Beale Street Music Festival | 05.04-6.07

beale_smSounding tighter than ever, working the crowd and performing my personal favorite, the classic "Ball and Chain" from their self-titled debut album, Social Distortion had everyone jumping up and down in true punk rockabilly style.





Memphis, Tenn.

Memphis is best known for three things: good music, good barbecue and Elvis. I got to experience all of them at the annual Beale Street Music Festival. With more than 60 acts performing on four stages in Tom Lee Park on the banks of the Mighty Mississippi, as well as nonstop action on Beale Street, it's no wonder they call this "The Mardi Gras of the Mid-South."


So let's start with the music. When you attend a festival of this magnitude, it is impossible to see all of everything, but rather, you catch pieces of it all, moving from stage to stage. Rather than getting into the acts I didn't see much of, I'm going to focus on what were, for me, the highlights.

Surprisingly, my favorite live performance of the weekend came from Los Angeles-based punk rockers Social Distortion, a band that has been around for more than 25 years. I remember listening to them in high school (not tellin' what year) and I've always enjoyed their music, but seeing them live has made me a full-fledged fan convert. Sounding tighter than ever, working the crowd and performing my personal favorite, the classic "Ball and Chain" from their self-titled debut album, they had everyone jumping up and down in true punk rockabilly style.

beale_wolfAnother rock-solid performance came from Australian acid-rock band Wolfmother—who sounded like a combination of Black Sabbath and Led Zeppelin with a side of Rush. They served up a headbangin' version of fan favorite "The Joker and the Thief" to close their set.

It's no wonder Memphis rocks—it is, after all, the birthplace of rock 'n' roll, where legendary Sun Studios first recorded such pioneering artists as  Jerry Lee Lewis, Johnny Cash, Carl Perkins and the King of Rock 'n' Roll himself, Elvis Presley. Jerry Lee Lewis (a.k.a. "The Killer") kicked off the festival with an early Friday evening set and, at age 72, tore up the keys with as much ferocity as ever. He also sat in on keyboards during Government Mule's set. Classic rockers the Allman Bros. Band rounded out the night. Other rock acts in the weekend lineup included Counting Crows, Daughtry, Godsmack, Iggy and the Stooges, and George Thorogood.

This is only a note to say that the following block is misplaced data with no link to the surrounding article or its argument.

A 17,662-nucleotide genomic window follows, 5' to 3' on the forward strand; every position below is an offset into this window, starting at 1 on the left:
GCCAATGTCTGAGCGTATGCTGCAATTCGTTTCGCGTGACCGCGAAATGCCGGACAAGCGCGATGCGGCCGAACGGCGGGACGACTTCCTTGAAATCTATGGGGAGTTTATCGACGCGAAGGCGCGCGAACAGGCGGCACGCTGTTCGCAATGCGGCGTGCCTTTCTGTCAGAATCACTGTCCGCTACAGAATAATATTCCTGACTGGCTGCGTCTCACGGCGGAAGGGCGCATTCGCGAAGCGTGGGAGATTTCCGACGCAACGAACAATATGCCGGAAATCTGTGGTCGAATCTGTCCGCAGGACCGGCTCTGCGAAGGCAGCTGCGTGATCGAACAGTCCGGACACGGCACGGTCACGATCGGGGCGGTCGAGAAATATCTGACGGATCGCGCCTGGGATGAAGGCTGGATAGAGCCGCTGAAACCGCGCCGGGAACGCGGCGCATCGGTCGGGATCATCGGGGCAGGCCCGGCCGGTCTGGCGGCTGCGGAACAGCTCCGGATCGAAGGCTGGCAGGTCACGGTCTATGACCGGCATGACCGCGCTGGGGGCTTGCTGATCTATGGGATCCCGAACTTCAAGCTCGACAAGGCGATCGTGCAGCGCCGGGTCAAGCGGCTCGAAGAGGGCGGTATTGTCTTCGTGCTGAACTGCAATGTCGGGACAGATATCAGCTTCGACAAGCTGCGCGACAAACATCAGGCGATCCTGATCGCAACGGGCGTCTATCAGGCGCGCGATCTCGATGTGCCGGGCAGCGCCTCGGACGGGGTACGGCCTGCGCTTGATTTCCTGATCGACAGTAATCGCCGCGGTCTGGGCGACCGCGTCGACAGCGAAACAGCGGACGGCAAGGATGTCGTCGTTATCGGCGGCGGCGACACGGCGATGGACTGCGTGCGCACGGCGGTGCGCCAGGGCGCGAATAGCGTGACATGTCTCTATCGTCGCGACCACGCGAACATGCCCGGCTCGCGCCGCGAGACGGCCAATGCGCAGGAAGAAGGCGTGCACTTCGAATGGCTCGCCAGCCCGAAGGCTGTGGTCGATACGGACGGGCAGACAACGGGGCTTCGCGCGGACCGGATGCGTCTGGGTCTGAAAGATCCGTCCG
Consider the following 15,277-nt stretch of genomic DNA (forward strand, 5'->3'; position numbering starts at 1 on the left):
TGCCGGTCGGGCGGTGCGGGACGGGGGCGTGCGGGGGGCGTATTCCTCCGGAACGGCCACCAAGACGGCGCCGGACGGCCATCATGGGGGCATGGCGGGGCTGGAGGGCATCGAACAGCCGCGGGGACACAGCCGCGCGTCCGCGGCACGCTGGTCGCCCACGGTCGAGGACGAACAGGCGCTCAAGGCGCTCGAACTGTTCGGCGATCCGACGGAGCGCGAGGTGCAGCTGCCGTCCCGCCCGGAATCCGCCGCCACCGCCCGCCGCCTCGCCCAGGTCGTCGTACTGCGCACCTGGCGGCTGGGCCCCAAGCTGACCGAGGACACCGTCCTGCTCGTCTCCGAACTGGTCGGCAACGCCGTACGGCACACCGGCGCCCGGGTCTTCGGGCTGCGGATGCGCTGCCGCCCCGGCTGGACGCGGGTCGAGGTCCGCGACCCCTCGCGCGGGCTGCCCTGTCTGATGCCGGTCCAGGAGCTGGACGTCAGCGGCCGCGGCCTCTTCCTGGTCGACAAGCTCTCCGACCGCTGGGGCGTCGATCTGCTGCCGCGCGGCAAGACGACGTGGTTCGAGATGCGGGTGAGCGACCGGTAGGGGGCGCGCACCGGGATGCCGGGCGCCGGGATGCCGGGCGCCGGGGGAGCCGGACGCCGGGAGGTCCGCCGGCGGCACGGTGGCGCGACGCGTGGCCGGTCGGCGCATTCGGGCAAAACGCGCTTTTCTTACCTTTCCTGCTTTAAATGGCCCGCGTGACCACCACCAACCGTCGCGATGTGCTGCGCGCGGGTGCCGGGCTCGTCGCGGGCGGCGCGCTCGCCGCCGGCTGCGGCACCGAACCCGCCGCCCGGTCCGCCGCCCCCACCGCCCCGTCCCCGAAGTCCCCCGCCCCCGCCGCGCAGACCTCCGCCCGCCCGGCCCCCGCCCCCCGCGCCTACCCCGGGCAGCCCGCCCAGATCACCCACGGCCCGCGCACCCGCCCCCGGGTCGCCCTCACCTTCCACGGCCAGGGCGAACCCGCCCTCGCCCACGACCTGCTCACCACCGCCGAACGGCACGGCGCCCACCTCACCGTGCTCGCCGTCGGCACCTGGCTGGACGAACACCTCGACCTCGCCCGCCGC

It was in Memphis in 1901 that musician W.C. Handy wrote the first blues song, and where B.B. King perfected it in the clubs of Beale Street, so of course this festival had a strong focus on blues and blues-inspired music, including performances by such legends of the craft as Taj Mahal, Koko Taylor and Bobby "Blue" Band. And a blues-inspired duo, Brit sensation Corrine Bailey Rae and R&B superstar John Legend, played amazing side-by-side sets, and even joined each other for a smooth-as-silk duet.

The festival shows were great (aside from the heat and long beer lines), but some of the best blues music of the weekend could be heard pouring out of the clubs on Beale Street. This is the true heart and soul of Memphis, and the best way to enjoy it is while eating some real Memphis barbecue. If you like pork and beer, this is the place to be.

No trip to Memphis would be complete without a stop by the King's Palace, so we took a tour of Graceland. Although I've never been that into Elvis, it was cool to top off a weekend of great live shows by experiencing first-hand the roots of the music that I love so much. There's something incredible about standing in a hallway lined with more gold and platinum records than have been received by any other recording artist in history. 

It is said that when an 18-year-old Elvis first walked into the Sun Studio, he was asked who he sounded like, to which he replied, "I don't sound like nobody." And a new sound was born. Elvis may have left the building, but his spirit is alive and well in Memphis—and I can hardly wait to come back next year. | Amy Burger

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